Energy secretary Greg Clark has said the UK’s “substantial” pipeline of renewable energy projects could offer a replacement to the capacity lost by the scrapping of Toshiba’s plans for a new nuclear power station in Cumbria.
The Japanese company announced last week its decision to close its NuGeneration (NuGen) subsidiary after it failed to find a buyer for the Moorside project.
It had been slated to deliver 3.4GW of capacity – supplying around 7% of the UK’s electricity requirement – by 2024 but after failing to secure new investment or a buyer for the project, Toshiba said in a statement it had come to the “economically rational decision” to wind up NuGen.
Coming to the commons to provide a statement on the issue yesterday, Clark was questioned by MPs across the house on what the government planned to do in order to fill what was dubbed “a clear gap in the energy market” by Labour’s Jim Cunningham.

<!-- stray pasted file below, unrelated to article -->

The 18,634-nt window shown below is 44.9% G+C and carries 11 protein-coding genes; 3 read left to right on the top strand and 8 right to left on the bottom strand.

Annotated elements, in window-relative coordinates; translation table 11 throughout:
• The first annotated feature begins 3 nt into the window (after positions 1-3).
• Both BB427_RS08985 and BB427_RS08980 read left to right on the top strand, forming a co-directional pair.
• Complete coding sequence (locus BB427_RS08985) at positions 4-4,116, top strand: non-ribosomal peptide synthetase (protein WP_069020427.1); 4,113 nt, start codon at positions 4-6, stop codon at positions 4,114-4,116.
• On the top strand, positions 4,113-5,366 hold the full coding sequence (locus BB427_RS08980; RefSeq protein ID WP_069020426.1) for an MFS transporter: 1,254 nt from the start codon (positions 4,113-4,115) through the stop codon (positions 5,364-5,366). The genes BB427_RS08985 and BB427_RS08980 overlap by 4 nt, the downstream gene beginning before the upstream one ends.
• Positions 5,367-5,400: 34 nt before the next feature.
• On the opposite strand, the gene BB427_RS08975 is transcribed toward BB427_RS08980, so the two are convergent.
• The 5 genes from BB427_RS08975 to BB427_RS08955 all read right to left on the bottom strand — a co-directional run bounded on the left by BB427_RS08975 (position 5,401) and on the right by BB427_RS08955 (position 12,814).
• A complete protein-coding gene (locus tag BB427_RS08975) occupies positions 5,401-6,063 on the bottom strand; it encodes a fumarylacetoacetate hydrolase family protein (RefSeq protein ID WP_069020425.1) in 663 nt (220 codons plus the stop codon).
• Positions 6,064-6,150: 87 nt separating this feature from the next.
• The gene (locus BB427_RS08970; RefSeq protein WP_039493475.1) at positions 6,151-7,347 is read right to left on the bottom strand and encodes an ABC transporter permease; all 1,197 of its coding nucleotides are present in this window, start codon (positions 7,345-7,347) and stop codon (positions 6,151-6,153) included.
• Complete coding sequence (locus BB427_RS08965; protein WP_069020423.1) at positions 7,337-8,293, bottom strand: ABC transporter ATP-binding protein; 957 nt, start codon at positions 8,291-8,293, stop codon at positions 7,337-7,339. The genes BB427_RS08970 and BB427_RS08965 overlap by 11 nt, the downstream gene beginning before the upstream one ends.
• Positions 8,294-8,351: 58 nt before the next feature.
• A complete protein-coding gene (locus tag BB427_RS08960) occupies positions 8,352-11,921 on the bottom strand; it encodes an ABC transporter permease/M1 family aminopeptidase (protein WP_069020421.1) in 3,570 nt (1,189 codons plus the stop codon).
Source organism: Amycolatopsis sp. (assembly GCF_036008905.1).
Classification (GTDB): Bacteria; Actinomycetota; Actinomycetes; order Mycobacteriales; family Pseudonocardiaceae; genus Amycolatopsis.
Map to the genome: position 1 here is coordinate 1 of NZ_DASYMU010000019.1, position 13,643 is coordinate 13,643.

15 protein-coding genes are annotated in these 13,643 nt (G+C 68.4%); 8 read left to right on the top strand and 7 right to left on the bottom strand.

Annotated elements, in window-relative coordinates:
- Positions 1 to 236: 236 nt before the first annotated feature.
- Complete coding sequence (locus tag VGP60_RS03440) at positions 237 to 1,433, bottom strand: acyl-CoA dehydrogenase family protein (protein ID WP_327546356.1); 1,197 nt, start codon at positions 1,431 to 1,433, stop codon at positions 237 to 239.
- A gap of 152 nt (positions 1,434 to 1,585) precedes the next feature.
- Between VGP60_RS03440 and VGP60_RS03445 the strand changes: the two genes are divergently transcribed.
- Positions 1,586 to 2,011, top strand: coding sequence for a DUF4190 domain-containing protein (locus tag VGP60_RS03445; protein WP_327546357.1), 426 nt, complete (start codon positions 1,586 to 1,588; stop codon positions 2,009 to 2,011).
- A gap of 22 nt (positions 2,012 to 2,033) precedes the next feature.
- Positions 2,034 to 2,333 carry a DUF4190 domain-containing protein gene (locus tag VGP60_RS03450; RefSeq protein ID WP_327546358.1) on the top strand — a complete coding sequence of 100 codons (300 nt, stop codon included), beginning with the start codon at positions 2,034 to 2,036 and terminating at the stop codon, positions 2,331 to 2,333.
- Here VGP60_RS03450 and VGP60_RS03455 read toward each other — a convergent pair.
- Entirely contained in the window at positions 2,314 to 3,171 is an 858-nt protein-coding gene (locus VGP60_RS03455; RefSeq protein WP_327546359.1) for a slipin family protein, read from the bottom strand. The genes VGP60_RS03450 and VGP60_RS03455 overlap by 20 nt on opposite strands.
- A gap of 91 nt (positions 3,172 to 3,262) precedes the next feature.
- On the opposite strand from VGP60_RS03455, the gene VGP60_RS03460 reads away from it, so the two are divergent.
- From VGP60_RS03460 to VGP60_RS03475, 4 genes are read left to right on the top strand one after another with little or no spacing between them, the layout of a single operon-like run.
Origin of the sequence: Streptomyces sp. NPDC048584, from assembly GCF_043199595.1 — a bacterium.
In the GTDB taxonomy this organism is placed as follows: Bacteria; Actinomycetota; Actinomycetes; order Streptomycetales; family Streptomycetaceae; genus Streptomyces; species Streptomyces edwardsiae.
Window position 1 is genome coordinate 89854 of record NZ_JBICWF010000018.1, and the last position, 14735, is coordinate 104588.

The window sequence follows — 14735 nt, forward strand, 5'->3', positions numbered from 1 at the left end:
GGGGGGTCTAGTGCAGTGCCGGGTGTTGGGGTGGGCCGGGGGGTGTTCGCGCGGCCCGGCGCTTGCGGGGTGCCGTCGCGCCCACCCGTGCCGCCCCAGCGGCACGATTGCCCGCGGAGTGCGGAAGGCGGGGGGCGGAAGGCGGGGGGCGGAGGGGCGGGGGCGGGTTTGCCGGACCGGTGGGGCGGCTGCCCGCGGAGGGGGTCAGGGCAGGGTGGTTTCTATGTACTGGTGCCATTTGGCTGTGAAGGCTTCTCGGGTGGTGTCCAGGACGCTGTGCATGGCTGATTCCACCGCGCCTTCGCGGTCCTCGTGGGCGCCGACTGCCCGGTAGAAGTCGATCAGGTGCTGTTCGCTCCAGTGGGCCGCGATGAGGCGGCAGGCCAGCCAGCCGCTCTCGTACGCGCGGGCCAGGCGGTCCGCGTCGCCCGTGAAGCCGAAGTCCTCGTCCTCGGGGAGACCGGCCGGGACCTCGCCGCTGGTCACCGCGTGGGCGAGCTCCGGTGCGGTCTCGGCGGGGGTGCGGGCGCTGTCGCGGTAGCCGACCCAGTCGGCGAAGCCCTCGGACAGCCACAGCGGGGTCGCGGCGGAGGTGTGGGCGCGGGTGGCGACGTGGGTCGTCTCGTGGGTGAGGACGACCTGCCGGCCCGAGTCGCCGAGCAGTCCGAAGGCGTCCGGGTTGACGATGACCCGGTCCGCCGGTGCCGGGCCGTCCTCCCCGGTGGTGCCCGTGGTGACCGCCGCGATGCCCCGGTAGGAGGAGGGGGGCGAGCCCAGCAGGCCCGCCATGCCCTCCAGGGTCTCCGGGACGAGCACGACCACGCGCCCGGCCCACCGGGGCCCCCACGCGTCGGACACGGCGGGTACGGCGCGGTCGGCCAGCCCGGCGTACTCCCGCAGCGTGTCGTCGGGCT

In response, Clark said: “There won’t be a deficit, we have a substantial – in fact growing – pipeline of new investment. One of the features of the energy industry in the UK is that not only do we have a pipeline of proposed new nuclear power stations…but we have a substantially increasing volume of investment in renewable energy, reflecting the fact that price of offshore renewables has halved in the last two years.”
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